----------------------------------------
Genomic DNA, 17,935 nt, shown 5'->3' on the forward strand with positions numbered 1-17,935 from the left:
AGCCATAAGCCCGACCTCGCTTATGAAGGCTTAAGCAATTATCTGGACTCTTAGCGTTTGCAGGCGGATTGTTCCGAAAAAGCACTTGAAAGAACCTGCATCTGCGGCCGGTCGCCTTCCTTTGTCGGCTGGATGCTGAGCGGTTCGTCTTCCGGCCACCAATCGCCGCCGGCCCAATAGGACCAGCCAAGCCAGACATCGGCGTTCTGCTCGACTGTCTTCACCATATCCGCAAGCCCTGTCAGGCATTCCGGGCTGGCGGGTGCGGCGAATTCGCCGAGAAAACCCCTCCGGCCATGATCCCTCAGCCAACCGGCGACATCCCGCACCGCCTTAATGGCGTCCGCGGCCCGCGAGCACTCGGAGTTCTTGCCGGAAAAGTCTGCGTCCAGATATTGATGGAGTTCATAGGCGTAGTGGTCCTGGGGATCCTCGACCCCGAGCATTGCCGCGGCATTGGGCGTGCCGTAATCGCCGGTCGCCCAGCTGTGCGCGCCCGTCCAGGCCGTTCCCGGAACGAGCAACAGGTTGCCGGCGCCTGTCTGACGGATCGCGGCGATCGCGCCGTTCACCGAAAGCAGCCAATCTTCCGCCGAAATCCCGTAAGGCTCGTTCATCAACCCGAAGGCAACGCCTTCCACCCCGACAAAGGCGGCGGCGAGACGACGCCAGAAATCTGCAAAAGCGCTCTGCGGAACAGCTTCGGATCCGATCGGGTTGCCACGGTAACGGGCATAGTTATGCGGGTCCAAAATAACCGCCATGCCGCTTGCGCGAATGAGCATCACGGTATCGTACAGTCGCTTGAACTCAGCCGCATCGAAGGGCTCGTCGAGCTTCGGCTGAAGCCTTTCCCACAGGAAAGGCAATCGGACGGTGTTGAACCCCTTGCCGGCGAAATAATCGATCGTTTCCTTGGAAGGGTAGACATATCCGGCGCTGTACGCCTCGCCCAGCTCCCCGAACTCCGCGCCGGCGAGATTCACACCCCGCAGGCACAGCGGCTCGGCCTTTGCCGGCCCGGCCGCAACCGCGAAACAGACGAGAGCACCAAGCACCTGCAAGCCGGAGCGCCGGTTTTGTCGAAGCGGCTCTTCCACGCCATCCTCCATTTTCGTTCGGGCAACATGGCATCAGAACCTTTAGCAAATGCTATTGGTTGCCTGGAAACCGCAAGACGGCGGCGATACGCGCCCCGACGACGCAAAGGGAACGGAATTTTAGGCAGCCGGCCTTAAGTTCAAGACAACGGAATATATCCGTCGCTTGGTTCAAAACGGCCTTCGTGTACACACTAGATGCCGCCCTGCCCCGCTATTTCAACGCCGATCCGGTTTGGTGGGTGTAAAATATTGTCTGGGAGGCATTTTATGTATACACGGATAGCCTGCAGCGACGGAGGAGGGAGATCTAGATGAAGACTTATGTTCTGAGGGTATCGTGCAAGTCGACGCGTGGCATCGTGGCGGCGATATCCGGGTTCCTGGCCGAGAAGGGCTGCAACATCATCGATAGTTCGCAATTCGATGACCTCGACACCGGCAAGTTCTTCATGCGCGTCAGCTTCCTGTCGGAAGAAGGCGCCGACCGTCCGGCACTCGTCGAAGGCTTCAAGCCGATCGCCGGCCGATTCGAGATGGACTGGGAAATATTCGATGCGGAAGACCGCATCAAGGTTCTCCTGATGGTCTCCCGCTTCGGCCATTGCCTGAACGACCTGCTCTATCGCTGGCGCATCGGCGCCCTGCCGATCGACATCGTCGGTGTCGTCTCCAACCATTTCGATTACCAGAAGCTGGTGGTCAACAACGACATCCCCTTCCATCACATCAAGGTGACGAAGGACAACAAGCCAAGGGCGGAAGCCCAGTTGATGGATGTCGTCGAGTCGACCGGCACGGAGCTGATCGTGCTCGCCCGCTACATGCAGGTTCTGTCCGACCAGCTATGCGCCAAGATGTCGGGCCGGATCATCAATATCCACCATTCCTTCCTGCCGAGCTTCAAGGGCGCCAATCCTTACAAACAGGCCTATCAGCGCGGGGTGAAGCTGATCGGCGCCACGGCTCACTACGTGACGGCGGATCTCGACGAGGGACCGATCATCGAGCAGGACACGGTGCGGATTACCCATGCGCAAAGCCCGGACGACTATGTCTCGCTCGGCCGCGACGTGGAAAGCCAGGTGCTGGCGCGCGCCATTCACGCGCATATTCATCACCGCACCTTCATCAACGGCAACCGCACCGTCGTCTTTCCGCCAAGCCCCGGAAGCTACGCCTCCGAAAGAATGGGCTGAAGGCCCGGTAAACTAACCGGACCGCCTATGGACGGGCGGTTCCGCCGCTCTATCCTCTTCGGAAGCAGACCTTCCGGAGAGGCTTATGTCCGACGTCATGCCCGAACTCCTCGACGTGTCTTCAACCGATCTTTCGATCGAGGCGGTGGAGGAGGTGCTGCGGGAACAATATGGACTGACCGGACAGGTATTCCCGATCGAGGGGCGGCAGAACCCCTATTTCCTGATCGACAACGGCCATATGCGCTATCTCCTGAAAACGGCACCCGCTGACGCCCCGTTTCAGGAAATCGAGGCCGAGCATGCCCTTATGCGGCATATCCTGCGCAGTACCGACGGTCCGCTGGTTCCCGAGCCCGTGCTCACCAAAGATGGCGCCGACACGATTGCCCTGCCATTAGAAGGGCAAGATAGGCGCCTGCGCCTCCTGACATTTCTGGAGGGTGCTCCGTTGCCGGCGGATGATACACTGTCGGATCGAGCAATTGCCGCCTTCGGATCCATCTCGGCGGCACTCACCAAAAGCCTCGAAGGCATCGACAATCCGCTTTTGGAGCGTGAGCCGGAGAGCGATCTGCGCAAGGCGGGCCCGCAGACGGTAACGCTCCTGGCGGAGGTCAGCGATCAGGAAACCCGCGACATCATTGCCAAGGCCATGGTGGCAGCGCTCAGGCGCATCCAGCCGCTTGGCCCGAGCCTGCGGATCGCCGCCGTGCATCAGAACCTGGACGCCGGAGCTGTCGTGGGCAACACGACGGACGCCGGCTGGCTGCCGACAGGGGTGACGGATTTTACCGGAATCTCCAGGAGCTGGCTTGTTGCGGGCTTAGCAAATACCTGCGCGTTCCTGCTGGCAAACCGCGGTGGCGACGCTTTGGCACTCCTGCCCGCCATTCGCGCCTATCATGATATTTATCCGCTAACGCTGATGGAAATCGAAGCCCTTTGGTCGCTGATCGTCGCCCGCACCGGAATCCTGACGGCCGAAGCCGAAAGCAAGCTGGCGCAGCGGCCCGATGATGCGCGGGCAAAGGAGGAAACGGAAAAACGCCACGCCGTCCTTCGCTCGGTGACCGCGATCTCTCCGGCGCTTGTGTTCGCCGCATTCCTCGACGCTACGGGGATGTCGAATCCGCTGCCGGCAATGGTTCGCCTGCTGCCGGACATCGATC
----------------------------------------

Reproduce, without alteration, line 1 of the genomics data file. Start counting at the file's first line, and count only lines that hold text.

Genomic DNA, 17,935 nt, shown 5'->3' on the forward strand with positions numbered 1-17,935 from the left: